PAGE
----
Modelling crime and its fear
- Day - Time: 20 April 2017, h.14:00
- Place: Area della Ricerca CNR di Pisa - Room: C-29
- Rafael Prieto Curiel (University College London)
Generally speaking, crime is a rare event, which means that traditional tools for modelling, simulating or even measuring crime are not appropriate because they are not comparable across time and populations. Its low frequency also does not correspond to the more frequent fear of crime, which means that often people are more fearful than victimised.
An estimate of the distribution of crime suffered by the population based on a mixture model will be presented, which allows new and standardised measurement of the concentration of rare events, allowing us to determine if a policy results in victim displacement rather than crime reduction, and an example using victimisation data from Mexico City will be presented.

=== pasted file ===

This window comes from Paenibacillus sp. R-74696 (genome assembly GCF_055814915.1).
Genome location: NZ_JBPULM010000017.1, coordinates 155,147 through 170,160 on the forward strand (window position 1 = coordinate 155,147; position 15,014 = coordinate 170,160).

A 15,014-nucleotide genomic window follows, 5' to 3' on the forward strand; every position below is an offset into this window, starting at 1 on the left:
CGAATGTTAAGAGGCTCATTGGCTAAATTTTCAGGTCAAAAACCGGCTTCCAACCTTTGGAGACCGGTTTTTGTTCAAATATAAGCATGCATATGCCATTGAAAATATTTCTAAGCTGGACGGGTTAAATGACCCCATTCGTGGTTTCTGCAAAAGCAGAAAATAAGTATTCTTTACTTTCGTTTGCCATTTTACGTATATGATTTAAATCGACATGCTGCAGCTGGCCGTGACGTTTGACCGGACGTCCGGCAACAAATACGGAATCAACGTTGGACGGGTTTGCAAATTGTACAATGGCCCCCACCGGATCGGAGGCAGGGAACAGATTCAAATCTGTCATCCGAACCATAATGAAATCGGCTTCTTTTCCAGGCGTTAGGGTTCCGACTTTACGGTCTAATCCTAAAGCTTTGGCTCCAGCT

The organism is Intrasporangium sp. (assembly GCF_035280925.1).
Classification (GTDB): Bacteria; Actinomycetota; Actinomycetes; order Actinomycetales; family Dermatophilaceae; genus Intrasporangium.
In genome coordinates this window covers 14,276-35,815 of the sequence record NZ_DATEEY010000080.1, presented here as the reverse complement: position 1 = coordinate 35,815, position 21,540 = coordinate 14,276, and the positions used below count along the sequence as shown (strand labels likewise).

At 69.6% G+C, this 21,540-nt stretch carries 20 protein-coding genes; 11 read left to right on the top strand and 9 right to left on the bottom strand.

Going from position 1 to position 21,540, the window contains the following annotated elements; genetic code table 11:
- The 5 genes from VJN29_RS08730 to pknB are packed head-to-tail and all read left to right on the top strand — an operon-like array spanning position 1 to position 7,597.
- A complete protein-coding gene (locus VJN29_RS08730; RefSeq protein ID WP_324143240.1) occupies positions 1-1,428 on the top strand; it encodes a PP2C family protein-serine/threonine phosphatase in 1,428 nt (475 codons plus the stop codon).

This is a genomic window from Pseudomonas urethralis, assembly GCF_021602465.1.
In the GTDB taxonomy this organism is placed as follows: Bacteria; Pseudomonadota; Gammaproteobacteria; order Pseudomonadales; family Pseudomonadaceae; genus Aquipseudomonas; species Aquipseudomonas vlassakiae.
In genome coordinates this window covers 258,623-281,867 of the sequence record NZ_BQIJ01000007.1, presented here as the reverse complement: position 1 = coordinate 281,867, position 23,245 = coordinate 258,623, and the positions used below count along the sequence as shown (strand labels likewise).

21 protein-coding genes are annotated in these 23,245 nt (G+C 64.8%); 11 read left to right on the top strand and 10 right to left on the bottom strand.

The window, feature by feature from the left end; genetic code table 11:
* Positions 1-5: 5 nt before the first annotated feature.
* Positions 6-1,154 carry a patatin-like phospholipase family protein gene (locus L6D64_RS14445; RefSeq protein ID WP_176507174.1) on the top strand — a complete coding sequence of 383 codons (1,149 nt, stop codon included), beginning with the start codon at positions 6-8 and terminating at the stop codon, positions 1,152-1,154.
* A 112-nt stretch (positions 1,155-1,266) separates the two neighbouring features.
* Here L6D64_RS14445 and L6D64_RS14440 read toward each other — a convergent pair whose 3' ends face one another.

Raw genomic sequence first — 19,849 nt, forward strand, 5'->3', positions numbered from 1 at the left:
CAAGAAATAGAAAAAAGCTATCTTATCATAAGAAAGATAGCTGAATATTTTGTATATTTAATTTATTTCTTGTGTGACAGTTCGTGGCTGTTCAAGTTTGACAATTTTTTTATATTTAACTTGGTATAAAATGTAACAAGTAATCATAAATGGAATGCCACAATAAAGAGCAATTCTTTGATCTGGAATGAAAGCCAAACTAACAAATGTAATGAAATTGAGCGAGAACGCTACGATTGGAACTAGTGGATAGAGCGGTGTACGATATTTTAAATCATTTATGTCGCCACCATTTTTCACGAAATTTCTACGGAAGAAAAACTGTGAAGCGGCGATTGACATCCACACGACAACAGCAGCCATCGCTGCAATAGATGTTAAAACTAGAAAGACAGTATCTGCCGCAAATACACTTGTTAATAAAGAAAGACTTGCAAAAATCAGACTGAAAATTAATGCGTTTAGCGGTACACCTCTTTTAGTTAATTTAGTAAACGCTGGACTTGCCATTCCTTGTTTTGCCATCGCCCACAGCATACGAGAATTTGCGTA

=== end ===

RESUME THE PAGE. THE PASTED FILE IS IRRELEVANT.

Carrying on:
This modelling technique allows us to consider the quantify and simulate the contagion process of the fear of crime which explains the observed miss-match between crime and its fear. Similar models might also be used for other rare events, such as human mobility patterns
Rafael Prieto Curiel: I am an applied mathematician from Mexico. I worked for the Police Department in Mexico City with spatial models of crime and policing. I did an MSc in Statistics at University College London, where now I am doing a PhD in Mathematics. I started a Mathematics Magazine called Chalkdust and I am currently its Editorial Director.